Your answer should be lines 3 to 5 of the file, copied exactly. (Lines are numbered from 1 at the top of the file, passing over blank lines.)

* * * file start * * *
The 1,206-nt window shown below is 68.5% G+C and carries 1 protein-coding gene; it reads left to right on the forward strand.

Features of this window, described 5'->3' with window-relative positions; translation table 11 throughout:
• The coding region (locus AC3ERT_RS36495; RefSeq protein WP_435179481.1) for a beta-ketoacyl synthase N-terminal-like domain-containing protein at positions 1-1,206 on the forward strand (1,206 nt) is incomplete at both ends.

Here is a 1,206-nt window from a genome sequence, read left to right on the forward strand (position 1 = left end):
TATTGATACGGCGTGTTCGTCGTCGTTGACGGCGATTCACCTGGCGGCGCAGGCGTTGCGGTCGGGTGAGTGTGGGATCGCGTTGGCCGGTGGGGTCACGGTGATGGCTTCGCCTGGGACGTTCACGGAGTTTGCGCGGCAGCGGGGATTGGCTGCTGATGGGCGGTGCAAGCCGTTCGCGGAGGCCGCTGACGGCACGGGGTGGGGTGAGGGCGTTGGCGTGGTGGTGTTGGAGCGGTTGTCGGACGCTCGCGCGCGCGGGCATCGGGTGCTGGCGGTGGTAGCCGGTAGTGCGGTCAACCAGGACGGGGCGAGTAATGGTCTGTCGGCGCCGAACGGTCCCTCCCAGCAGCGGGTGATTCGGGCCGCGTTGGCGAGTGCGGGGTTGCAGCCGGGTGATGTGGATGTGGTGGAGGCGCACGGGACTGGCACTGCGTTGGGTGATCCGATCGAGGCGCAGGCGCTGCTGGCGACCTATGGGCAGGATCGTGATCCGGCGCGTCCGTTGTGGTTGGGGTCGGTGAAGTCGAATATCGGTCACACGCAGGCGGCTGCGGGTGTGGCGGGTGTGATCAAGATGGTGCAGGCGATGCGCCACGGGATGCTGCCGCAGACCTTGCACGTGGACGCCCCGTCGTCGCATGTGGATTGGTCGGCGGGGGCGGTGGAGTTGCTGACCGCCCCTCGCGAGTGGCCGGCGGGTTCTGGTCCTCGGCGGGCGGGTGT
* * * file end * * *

• The coding region (locus AC3ERT_RS36495; RefSeq protein WP_435179481.1) for a beta-ketoacyl synthase N-terminal-like domain-containing protein at positions 1-1,206 on the forward strand (1,206 nt) is incomplete at both ends.

Here is a 1,206-nt window from a genome sequence, read left to right on the forward strand (position 1 = left end):
TATTGATACGGCGTGTTCGTCGTCGTTGACGGCGATTCACCTGGCGGCGCAGGCGTTGCGGTCGGGTGAGTGTGGGATCGCGTTGGCCGGTGGGGTCACGGTGATGGCTTCGCCTGGGACGTTCACGGAGTTTGCGCGGCAGCGGGGATTGGCTGCTGATGGGCGGTGCAAGCCGTTCGCGGAGGCCGCTGACGGCACGGGGTGGGGTGAGGGCGTTGGCGTGGTGGTGTTGGAGCGGTTGTCGGACGCTCGCGCGCGCGGGCATCGGGTGCTGGCGGTGGTAGCCGGTAGTGCGGTCAACCAGGACGGGGCGAGTAATGGTCTGTCGGCGCCGAACGGTCCCTCCCAGCAGCGGGTGATTCGGGCCGCGTTGGCGAGTGCGGGGTTGCAGCCGGGTGATGTGGATGTGGTGGAGGCGCACGGGACTGGCACTGCGTTGGGTGATCCGATCGAGGCGCAGGCGCTGCTGGCGACCTATGGGCAGGATCGTGATCCGGCGCGTCCGTTGTGGTTGGGGTCGGTGAAGTCGAATATCGGTCACACGCAGGCGGCTGCGGGTGTGGCGGGTGTGATCAAGATGGTGCAGGCGATGCGCCACGGGATGCTGCCGCAGACCTTGCACGTGGACGCCCCGTCGTCGCATGTGGATTGGTCGGCGGGGGCGGTGGAGTTGCTGACCGCCCCTCGCGAGTGGCCGGCGGGTTCTGGTCCTCGGCGGGCGGGTGT